Vintage Bagpipes

Scroll down to see vintage pipes available.

There is something in the mystery of the old instruments that captivates and motivates us. Is the old wood really better? Did the old makers know something we don’t? Do musical instruments improve with age? Why do so many great players play vintage pipes? Who was the greatest maker of all time?

Jim McGillivray playing an ebony and ivory set of circa 1850s pipes thought to be made by Duncan MacDougall’s father, John. Photo by Paul Mosey.

These questions and others continue to occupy the thoughts of vintage bagpipe aficionados. I take pride in acquiring great old pipes. I take great care in their refurbishment and in playing them to determine their musical worth.  I also go to great lengths to make sure vintage bagpipe buyers know exactly what they are getting in terms of make, quality and any repairs that have been undertaken.

If you’re looking for an old instrument, I hope you’ll trust me to help you. If you’re not looking for an old set, check out my new offerings or just take the time to enjoy the photos and descriptions of bagpipe history below.

If you have an old set you would like to part with, please email me.

 

Coming Soon or Currently in Refurbishment

Watch this space for instruments on their way to the vintage page.

~circa 1900 cocuswood or blackwood Hendersons, full ivory, previously owned by John MacDonald of Inverness
~circa 1920 full ivory Hendersons with plain silver slides
~1958 hallmarked silver and ivory Robertsons

Vintage Pipes Currently Available

  • R. G. Hardie, hand-engraved silver and ivory, hallmarked 1956

    This set was sold on this set some years ago and has returned as the owner wished to upgrade to another set. The photos were taken at the time of the first sale.  Unfortunately, the mouthpiece in the photographs was lost, so the set will be sold with a plain, plastic mouthpiece. The set also had its original lacquer finish stripped and replaced with a natural oil/wax finish.

    Bob Hardie was a lovely, quiet, modest man and an icon of 20th-century piping. He was a leading soloist in the 1940s and 1950s, and his band, Muirhead and Sons Ltd., won five straight World Pipe Band Championships in the 1960s. In 1950 he and John Weatherston founded one of the most successful bagpipe making companies of the time. The company continued until 2005, though Bob died in 1990.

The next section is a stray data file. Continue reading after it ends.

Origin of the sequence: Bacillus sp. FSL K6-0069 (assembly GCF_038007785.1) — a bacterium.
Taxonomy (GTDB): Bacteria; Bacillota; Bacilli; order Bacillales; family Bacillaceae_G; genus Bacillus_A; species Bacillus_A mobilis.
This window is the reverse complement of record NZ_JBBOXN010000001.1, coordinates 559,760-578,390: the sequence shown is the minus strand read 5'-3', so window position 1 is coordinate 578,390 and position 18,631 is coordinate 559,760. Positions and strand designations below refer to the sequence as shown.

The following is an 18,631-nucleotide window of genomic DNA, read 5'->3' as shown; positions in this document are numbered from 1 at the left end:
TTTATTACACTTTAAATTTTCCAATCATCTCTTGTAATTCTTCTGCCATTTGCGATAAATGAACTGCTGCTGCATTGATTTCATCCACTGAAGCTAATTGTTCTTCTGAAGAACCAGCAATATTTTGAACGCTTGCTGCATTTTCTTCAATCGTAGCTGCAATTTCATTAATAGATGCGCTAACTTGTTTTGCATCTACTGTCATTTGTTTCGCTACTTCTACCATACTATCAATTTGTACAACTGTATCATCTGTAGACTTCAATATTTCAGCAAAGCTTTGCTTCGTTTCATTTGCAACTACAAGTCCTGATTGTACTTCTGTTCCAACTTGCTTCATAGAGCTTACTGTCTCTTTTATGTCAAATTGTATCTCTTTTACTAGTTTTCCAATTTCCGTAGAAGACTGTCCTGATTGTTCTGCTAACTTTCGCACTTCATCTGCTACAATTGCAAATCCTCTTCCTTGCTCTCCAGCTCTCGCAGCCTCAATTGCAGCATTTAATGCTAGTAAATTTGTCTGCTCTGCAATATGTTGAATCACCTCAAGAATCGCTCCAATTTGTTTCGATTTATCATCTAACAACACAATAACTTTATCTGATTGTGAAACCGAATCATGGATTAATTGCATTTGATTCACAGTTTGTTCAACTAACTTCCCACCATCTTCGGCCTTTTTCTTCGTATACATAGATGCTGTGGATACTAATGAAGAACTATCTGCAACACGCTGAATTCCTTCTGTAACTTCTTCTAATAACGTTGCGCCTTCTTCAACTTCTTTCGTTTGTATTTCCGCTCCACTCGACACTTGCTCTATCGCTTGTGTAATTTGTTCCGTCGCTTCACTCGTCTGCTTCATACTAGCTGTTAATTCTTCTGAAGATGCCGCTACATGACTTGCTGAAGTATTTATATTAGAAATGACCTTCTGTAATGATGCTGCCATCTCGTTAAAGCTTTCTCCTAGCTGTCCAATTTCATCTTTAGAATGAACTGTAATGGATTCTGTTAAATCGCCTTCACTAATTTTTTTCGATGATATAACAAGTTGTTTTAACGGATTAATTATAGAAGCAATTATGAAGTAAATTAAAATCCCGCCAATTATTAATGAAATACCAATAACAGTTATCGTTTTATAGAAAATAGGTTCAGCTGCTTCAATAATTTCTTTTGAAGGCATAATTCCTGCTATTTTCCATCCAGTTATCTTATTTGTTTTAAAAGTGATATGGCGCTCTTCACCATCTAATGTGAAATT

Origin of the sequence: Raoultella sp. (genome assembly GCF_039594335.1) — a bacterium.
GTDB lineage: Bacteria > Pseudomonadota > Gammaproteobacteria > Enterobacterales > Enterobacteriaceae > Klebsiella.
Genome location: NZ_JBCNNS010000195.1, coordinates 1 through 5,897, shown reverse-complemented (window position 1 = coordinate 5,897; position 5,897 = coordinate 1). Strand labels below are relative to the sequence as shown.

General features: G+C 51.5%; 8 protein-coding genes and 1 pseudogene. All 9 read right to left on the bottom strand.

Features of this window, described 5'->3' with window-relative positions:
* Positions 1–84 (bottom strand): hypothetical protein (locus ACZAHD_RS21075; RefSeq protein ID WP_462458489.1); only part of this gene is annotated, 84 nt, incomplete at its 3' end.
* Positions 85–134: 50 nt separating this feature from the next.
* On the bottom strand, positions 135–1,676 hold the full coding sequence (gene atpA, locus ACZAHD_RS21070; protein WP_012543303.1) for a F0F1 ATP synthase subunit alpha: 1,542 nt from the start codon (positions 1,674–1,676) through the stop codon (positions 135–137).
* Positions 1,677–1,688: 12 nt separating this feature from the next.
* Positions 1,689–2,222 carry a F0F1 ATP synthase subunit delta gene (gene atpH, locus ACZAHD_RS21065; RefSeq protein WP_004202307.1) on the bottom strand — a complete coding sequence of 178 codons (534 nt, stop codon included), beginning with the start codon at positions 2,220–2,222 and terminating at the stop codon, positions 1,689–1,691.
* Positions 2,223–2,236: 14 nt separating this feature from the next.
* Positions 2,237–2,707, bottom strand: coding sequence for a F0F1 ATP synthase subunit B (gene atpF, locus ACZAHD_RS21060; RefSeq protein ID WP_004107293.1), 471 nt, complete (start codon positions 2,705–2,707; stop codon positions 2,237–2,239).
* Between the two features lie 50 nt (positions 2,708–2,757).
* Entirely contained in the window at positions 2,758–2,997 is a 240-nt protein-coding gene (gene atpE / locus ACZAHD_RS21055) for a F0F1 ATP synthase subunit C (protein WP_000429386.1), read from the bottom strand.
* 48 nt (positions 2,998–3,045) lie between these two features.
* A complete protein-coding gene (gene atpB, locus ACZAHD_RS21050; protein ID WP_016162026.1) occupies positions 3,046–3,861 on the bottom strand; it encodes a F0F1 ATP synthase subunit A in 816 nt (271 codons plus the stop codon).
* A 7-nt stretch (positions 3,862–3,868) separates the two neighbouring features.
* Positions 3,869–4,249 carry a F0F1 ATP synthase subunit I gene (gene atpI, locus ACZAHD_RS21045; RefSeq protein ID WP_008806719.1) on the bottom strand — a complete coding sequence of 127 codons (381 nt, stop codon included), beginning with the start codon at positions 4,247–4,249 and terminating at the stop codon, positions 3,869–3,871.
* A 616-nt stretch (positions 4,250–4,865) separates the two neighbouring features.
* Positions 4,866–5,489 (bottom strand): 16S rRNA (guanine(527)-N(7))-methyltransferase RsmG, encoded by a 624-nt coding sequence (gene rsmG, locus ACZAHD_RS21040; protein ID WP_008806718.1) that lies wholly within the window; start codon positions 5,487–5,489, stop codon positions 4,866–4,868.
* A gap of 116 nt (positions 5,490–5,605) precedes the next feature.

This Hardie bagpipe was made in 1956. It is mounted in hand-engraved Sterling silver and ivory. All parts including the chanter are original except the mouthpiece bulb, as mentioned above

    Hardies were renown for using well seasoned, high quality wood. Even after more than 60 years, all pieces in this set are straight and true. The set has been refinished.

    The drones are mellow, steady and easy to reed. The chanter is flatter pitched and a little more difficult to reed becasue of its age, but the Hardie chanter was the chanter for both top bands and soloists during the 1950s and ’60s.

    This is the one of the loveliest early Hardies I have seen.

    Email me about this set.

    As shown, sticks only
    CAD $4,750 plus shipping

    Set up to play set up to play by Jim McGillivray with Ross or Bannatyne bag, Aurora JM or MCC2 McCallum poly chanter, Ezeedrone drone reeds, Highland Gear bag cover, plain coloured silk drone cords, plastic chanter cap. (To add Ross or Bannatyne Canister system and Ross valve/watertrap, add CAD $165) (For an African Blackwood chanter instead of polypenco, add CAD $175.)
    CAD $5,475  plus shipping

  • Duncan MacRae, circa WW1, ebony nickel, imitation ivory

    SOLD – This set of Duncan MacRae pipes came to me with the original MacRae “hempless slides” on the tenors. Unfortunately, as is usually the case, the sprung nickel slats had lost their spring and their seal, so the ends of the nickel slides had to be removed and the tuning pin ends combed to take hemp. The original hempless slide was a patented feature of many of Duncan MacRae’s pipes, and the patent number is still clearly visible on the bottoms of all of the nickel slides.

    The pipes had some damage so several pieces have been replaced:  the bass top, one tenor top, both tenor stocks and the blowpipe stock. Dunbar Bagpipes made replica pieces using the original pieces for exact measurements. However, the original robust and rich MacRae tone has been preserved. MacRae pipes display the fullest drone sound I know of, and this set is no exception. They were extremely steady with my set of standard Ezeedrone reeds.

    All ferrules are original.

    The ivory ring was missing to the original tenor top, so it was decided to replace the remaining ivory on all rings and bushes with imitation ivory. So this in a ivory-free vintage bagpipe of very high tonal calibre.

    One tenor stock ferrule is inscribed: GLASGOW HIGHLANDERS, 9th BN HLI.  The 9th Battalion was a volunteer force, part of the Lowland Division of the Highland Light Infantry, with its HQ in Glasgow. It saw a great deal of action in the Great War. Whether this set of pipes saw battle is not known.

    Although MacRae pipes flew under the radar for many years, they have enjoyed a rebirth due to the playing of solo and band phenom Stuart Liddell. MacCallum bagpipes makes a reproduction that you can see offered lower down on this page.

    Email me about this set.

    As shown, sticks only
    CAD $3,950 plus shipping

    Set up to play set up to play by Jim McGillivray with Ross or Bannatyne bag, Aurora JM or MCC2 McCallum poly chanter, Ezeedrone drone reeds, Highland Gear bag cover, plain coloured silk drone cords, plastic chanter cap. (To add Ross or Bannatyne Canister system and Ross valve/watertrap, add CAD $165) (For an African Blackwood chanter instead of polypenco, add CAD $175.)
    CAD $4,675  plus shipping